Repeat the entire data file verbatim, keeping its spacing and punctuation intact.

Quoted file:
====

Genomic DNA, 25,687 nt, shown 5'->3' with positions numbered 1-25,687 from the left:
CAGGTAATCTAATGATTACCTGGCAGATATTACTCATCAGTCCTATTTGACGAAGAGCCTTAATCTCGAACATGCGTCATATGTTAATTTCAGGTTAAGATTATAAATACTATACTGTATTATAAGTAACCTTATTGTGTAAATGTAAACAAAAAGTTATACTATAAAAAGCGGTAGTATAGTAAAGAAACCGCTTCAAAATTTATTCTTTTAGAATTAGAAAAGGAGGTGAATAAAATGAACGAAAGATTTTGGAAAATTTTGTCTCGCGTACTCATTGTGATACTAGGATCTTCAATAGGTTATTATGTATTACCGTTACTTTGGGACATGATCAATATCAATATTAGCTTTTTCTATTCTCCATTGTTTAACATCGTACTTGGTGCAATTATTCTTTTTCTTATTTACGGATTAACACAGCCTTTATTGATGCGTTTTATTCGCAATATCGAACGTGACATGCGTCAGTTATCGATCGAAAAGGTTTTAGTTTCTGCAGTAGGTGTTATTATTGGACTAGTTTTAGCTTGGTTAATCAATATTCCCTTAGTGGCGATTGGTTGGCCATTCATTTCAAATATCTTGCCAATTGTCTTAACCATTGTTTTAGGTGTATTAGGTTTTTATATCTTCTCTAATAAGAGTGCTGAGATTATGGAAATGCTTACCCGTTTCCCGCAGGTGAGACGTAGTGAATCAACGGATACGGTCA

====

Genomic DNA, 25,687 nt, shown 5'->3' with positions numbered 1-25,687 from the left:
CAGGTAATCTAATGATTACCTGGCAGATATTACTCATCAGTCCTATTTGACGAAGAGCCTTAATCTCGAACATGCGTCATATGTTAATTTCAGGTTAAGATTATAAATACTATACTGTATTATAAGTAACCTTATTGTGTAAATGTAAACAAAAAGTTATACTATAAAAAGCGGTAGTATAGTAAAGAAACCGCTTCAAAATTTATTCTTTTAGAATTAGAAAAGGAGGTGAATAAAATGAACGAAAGATTTTGGAAAATTTTGTCTCGCGTACTCATTGTGATACTAGGATCTTCAATAGGTTATTATGTATTACCGTTACTTTGGGACATGATCAATATCAATATTAGCTTTTTCTATTCTCCATTGTTTAACATCGTACTTGGTGCAATTATTCTTTTTCTTATTTACGGATTAACACAGCCTTTATTGATGCGTTTTATTCGCAATATCGAACGTGACATGCGTCAGTTATCGATCGAAAAGGTTTTAGTTTCTGCAGTAGGTGTTATTATTGGACTAGTTTTAGCTTGGTTAATCAATATTCCCTTAGTGGCGATTGGTTGGCCATTCATTTCAAATATCTTGCCAATTGTCTTAACCATTGTTTTAGGTGTATTAGGTTTTTATATCTTCTCTAATAAGAGTGCTGAGATTATGGAAATGCTTACCCGTTTCCCGCAGGTGAGACGTAGTGAATCAACGGATACGGTCA